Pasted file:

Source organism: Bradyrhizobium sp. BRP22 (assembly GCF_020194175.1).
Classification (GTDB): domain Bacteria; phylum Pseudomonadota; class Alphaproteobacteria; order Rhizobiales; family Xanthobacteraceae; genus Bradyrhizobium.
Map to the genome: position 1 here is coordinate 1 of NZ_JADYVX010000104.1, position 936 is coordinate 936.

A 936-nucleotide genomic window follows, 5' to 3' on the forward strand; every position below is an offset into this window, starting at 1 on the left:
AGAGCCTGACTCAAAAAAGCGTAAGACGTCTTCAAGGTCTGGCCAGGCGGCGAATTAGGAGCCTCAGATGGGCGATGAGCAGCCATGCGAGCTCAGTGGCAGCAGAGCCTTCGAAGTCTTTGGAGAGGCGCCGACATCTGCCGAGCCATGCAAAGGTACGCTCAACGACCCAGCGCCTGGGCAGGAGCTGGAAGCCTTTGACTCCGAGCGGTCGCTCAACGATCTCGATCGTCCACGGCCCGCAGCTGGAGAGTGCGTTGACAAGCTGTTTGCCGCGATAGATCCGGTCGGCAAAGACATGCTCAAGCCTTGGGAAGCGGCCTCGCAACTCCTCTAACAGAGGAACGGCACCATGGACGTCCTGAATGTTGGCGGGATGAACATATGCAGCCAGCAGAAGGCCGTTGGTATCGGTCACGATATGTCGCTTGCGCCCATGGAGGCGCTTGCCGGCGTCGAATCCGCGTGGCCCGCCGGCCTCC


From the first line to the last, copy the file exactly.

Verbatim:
Source organism: Bradyrhizobium sp. BRP22 (assembly GCF_020194175.1).
Classification (GTDB): domain Bacteria; phylum Pseudomonadota; class Alphaproteobacteria; order Rhizobiales; family Xanthobacteraceae; genus Bradyrhizobium.
Map to the genome: position 1 here is coordinate 1 of NZ_JADYVX010000104.1, position 936 is coordinate 936.

A 936-nucleotide genomic window follows, 5' to 3' on the forward strand; every position below is an offset into this window, starting at 1 on the left:
AGAGCCTGACTCAAAAAAGCGTAAGACGTCTTCAAGGTCTGGCCAGGCGGCGAATTAGGAGCCTCAGATGGGCGATGAGCAGCCATGCGAGCTCAGTGGCAGCAGAGCCTTCGAAGTCTTTGGAGAGGCGCCGACATCTGCCGAGCCATGCAAAGGTACGCTCAACGACCCAGCGCCTGGGCAGGAGCTGGAAGCCTTTGACTCCGAGCGGTCGCTCAACGATCTCGATCGTCCACGGCCCGCAGCTGGAGAGTGCGTTGACAAGCTGTTTGCCGCGATAGATCCGGTCGGCAAAGACATGCTCAAGCCTTGGGAAGCGGCCTCGCAACTCCTCTAACAGAGGAACGGCACCATGGACGTCCTGAATGTTGGCGGGATGAACATATGCAGCCAGCAGAAGGCCGTTGGTATCGGTCACGATATGTCGCTTGCGCCCATGGAGGCGCTTGCCGGCGTCGAATCCGCGTGGCCCGCCGGCCTCC